The experience of most children in school is marked by fear, anxiety, exclusion, hierarchy and power-play that leaves them disillusioned. Formal schools, as they exist today, have deep political, social, and economic underpinnings and hence become sites of reproduction of dominant social, cultural, political, and economic ideologies. Most of them do not function as spaces where these dominant hegemonic relationships can be challenged and an alternative order be conceptualized.
Education can never be an apolitical venture. The most fundamental questions, such as ‘what education means?’ and ‘which type of schooling would be best-suited to impart that kind of education?’ are deeply political questions which are closely linked to the larger political agenda with which the State operates. A visible example is the change in the content of school textbooks that comes with a change in the political party at the Centre.
On an ideal plane, the Preamble to the Indian Constitution clearly spells our commitment towards the political ideal of a democratic, secular, socialist, and sovereign state with emphasis on values of equality, liberty, and fraternity. However, our present school system seems to be operating on a contrary model. A deeper examination of each of these values will throw light on how schools tend to inhibit the growth of an individual into a citizen as conceptualized by the Constitution.
Democracy requires all the members of a group to be on an equal footing to be able to participate in decision-making and governance. It also essentially requires that people feel liberated/free to take decisions and express themselves without any fear. Along with liberty and equality, is the principle of fraternity that reminds an individual of the need to take decisions not for one’s own selfish interests but for the common good. Ideally, schools should inculcate the spirit of liberty, fraternity, and equality in the students so that they can take collective decisions as adults. However, present day schools operate on a model that inhibits freedom, encourages competition at the cost of cooperation and gives unequal opportunities to students. Stemming from my own schooling and teaching experience, I can say that most schools (not all) restrict the movement of the children, their ability to communicate and learn from each other in the name of discipline. Children are grouped on the basis of their age and forced to sit in the same classroom for one year. Children are not allowed to move from their seats when academic periods are going on. In such an environment there is little scope for children to learn from each other.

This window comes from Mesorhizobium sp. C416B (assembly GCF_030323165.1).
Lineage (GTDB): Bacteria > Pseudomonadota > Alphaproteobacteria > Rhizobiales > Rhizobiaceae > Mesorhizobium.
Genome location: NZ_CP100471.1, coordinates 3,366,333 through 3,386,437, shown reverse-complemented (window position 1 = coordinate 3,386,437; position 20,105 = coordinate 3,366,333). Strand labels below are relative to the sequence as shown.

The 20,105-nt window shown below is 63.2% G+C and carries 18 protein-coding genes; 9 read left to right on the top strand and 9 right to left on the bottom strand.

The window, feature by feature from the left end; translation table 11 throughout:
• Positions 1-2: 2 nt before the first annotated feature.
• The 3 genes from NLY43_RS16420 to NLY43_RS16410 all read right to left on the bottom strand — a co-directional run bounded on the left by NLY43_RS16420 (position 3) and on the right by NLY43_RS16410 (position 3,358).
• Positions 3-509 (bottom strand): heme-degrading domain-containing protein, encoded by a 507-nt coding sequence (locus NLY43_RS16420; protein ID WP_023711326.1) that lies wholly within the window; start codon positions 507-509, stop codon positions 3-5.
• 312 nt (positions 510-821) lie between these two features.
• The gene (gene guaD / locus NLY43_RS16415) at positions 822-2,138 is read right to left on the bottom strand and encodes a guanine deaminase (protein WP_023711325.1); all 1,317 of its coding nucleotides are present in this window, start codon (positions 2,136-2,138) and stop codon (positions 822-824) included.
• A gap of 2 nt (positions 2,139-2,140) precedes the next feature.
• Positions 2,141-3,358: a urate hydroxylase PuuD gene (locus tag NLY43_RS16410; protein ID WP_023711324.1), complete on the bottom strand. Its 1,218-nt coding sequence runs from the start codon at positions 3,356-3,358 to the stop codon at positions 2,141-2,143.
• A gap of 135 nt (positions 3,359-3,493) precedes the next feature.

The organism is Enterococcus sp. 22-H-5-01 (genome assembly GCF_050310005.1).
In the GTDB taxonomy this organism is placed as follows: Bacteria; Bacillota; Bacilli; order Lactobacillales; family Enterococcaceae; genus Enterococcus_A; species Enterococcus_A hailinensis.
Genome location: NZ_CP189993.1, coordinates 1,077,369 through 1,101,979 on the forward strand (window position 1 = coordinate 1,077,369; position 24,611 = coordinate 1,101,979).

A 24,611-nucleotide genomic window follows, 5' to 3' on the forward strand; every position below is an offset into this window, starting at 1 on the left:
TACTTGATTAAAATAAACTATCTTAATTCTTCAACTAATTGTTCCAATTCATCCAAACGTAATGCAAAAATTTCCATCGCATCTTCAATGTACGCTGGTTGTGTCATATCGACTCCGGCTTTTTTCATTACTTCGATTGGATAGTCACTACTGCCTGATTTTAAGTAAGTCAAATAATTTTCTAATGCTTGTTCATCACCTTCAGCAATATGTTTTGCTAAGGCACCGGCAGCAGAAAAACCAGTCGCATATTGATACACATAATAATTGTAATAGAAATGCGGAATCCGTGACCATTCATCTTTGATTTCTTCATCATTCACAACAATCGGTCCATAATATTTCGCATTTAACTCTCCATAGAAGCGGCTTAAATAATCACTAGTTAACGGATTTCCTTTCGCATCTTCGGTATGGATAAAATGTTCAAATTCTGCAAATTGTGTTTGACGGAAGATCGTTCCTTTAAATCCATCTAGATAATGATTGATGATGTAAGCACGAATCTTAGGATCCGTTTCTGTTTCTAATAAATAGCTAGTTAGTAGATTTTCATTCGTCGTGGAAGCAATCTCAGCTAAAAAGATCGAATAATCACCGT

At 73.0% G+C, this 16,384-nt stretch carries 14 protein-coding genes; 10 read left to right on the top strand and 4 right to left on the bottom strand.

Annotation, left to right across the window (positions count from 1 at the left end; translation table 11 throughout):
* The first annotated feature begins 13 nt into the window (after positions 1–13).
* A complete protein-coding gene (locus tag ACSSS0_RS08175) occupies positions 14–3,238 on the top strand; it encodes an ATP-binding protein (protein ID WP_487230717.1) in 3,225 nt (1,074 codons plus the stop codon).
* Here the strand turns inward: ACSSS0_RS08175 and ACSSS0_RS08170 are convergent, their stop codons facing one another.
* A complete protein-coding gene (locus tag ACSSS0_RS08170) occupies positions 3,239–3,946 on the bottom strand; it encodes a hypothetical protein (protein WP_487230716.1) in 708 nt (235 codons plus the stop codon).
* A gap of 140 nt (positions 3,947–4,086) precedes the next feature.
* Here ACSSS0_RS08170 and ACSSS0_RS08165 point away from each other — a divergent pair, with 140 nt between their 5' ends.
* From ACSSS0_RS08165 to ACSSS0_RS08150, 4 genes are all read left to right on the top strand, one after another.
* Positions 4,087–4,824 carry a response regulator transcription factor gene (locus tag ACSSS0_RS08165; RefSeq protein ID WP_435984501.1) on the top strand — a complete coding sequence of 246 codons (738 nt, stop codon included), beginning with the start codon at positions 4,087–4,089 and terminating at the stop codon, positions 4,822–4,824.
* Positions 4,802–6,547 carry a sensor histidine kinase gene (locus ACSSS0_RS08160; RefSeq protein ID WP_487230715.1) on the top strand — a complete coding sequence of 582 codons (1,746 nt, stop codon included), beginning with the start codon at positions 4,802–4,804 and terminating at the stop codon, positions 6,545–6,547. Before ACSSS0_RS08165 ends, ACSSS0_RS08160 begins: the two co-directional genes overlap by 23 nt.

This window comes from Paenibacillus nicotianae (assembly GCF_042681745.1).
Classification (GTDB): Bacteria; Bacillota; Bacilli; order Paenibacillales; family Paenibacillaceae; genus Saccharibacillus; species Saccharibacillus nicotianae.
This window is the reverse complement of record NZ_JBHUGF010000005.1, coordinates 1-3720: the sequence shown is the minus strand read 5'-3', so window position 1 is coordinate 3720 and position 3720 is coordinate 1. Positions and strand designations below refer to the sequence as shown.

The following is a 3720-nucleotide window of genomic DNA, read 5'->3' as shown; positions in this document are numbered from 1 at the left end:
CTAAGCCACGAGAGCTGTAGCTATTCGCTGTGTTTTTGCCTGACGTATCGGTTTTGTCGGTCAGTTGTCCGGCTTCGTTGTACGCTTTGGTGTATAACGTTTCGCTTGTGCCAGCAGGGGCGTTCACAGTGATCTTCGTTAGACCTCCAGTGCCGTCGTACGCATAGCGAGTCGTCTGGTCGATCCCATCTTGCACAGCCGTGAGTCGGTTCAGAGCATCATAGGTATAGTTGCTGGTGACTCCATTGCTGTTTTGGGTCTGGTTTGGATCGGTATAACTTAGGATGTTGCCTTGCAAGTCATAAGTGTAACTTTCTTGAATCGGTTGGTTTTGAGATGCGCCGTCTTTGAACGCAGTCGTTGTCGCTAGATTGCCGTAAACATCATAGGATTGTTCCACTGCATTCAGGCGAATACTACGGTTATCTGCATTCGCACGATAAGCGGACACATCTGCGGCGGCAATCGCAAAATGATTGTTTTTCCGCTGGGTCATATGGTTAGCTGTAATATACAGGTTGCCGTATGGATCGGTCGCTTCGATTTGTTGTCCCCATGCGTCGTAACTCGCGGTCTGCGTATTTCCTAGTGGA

The concern for equality and fraternity takes a backseat as soon as competition comes to the fore. The humanist philosophy believes in the inherently good nature of humans. Our schools successfully turn this inherently good and cooperative nature into a selfish, competitive, individualistic nature which has little scope for considering the other’s emotions, needs, and rights. I remember how in senior secondary classes, we were told to be competitive because the world out there would tear us apart if we did not compete. We were given lectures on how we should be competitive and selfish enough to survive in the market-oriented capitalist economy that was waiting for us outside the school.
If one was to look at the ideal of secularism, the school system belies the expectations even in that area. Schools seem to have taken inspiration from the colonial past with respect to the practice of secularism: talk of religion or refrain from religious talks depending upon the benefits that can be drawn by those in power. In most schools, an engaging discussion about all religions is not held with the students as it might give them insights into becoming more humane and sensible. Having been to a convent school, I remember the confusion I experienced when Christmas was celebrated with a lot of enthusiasm but the celebration of Eid or Guru Parv was not even talked about. Since Hindus were in majority, we did find some space to at least greet each other on Diwali or Holi but I think I cannot even imagine the alienation that students belonging to other religions would have felt. Once I ended up wishing my Muslim friend “Happy Muharram” (Muharram is a day of mourning for the Muslims) because the school calendar mentioned it as a Muslim festival and for a young child, festival meant celebrations.